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Timanfaya National Park


You know, there's this place on Lanzarote that never ceases to amaze me – Timanfaya National Park. It's not just any park; UNESCO recognizes it as a biosphere reserve. Nestled in the northwestern shoulder of the island, Timanfaya offers a mesmerizing window into the volcanic tales that have shaped the Canary Islands.


The Volcanic Eruptions - are they likely?


Good question. The most extensive recorded eruptions transpired between 1730 and 1736. The volcanic activity persists, with the surface temperature in the core ranging from 100 to 600 °C at a depth of 13 metres.


They do a little demonstration of the geothermal activity by pouring water into the ground, resulting in a geyser of steam, stand back!

Timanfaya National Park Fire Pit

The Aftermath


The volcanic eruptions resulted in a landscape entirely made up of volcanic soil, covering an area of 51.07 square kilometres.


The parkland includes parts of the municipalities Tinajo and Yaiza, and the statue "El Diablo" by Cesar Manrique stands as its symbol.

Timanfaya National Park Welcome Sign

A Journey Through Geological Time


Timanfaya National Park appears otherworldly, with its rugged terrain, variety of colours, and silhouettes of the volcanoes along the jagged coastline.


You would think that the absence of vegetation would make this place a little boring, but actually, it makes it really interesting, after all, it is one of the most unique national parks in Spain.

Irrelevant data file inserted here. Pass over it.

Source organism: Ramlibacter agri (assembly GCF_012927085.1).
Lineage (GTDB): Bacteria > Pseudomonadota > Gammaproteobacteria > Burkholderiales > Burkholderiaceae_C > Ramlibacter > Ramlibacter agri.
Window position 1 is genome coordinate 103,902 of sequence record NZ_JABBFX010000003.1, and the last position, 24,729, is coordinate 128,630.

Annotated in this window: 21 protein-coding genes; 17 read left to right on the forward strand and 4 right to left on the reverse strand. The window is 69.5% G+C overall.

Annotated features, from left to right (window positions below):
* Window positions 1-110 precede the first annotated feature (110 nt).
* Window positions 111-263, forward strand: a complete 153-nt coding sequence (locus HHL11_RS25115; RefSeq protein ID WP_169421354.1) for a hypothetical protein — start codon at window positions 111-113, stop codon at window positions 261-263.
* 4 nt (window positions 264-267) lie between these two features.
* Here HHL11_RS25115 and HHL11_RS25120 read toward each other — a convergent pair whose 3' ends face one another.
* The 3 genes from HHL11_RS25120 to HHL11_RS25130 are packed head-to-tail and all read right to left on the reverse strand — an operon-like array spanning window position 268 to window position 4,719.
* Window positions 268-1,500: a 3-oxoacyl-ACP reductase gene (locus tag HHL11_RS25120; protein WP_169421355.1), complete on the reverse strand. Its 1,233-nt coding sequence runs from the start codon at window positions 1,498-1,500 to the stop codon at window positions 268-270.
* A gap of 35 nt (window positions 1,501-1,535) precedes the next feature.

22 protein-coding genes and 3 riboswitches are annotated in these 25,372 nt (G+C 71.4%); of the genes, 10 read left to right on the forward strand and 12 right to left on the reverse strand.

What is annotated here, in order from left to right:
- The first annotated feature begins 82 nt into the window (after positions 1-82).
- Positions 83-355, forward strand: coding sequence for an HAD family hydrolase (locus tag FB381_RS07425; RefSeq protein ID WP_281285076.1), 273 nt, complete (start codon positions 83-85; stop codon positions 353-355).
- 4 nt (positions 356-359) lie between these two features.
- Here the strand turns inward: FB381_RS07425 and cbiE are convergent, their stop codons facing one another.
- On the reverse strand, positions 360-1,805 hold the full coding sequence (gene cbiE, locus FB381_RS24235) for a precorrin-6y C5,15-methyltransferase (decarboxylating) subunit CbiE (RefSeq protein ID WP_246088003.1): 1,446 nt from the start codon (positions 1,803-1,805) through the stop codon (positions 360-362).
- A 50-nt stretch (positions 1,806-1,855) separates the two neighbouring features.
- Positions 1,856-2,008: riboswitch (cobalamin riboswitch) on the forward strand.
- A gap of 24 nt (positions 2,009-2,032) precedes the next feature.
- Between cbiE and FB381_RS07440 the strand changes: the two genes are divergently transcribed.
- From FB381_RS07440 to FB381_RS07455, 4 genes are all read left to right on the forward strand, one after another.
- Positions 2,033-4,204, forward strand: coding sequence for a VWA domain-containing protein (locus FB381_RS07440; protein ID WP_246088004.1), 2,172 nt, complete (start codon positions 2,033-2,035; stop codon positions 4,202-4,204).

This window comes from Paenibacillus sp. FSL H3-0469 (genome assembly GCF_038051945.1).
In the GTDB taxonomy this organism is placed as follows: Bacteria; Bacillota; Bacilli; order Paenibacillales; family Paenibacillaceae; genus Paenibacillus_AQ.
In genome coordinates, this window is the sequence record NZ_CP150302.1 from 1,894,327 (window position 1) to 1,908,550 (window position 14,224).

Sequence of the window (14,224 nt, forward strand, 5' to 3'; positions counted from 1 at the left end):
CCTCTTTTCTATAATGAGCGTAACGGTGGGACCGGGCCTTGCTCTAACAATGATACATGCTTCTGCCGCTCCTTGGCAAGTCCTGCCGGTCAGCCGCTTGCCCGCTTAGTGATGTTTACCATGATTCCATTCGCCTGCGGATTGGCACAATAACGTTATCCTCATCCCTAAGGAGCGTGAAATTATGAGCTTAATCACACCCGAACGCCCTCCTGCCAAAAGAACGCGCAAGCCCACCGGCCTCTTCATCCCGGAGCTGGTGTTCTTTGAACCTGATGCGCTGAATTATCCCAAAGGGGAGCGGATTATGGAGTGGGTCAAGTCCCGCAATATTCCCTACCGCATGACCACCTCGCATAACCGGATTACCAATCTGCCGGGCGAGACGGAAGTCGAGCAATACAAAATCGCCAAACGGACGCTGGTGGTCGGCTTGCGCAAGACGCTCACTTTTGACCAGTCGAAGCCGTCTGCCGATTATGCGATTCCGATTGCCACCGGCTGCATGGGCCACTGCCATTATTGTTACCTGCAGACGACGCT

Geographical Features
Timanfaya National Park Volcanos

The Volcanic Landscape


The park's landscape is marked by volcanic cones and tubes, willful lava flows, and red pyroclasts.


These geological features are getting colonized by lichens, signifying the start of the slow process of life taking root in this harsh environment.

The Geological Marvels


The park houses several geological marvels. The most iconic include Montaña de Timanfaya, Montaña Rajada, Caldera del Corazoncillo, Volcan Nuevo del Fuego or El Chinero, and the Calderas Quemadas.


Famous TV series filmed in this area on several occasions


A bit of interesting TV history, Doctor Who was filmed twice at Lanzarote.


My personal favorite instance was back in 1984, during the "Planet of Fire" episode. What’s unique about it? Lanzarote didn’t just stand in for some far-off alien location – it played itself and also the otherworldly realm of Sarn. 


Then, fast forward 30 years to 2014, and Lanzarote’s striking desert terrains were back on our screens, this time representing the moon's surface in the "Kill the Moon" episode.


Look out for the landscape next time you watch Dr. Who.

Dr Who popping in
Timanfaya National Park Tardis

The Volcanic Landscape


The park's landscape is marked by volcanic cones and tubes, willful lava flows, and red pyroclasts.


These geological features are getting colonized by lichens, signifying the start of the slow process of life taking root in this harsh environment.

Timanfaya National Park Landscape

Discovering the Treasures of Timanfaya National Park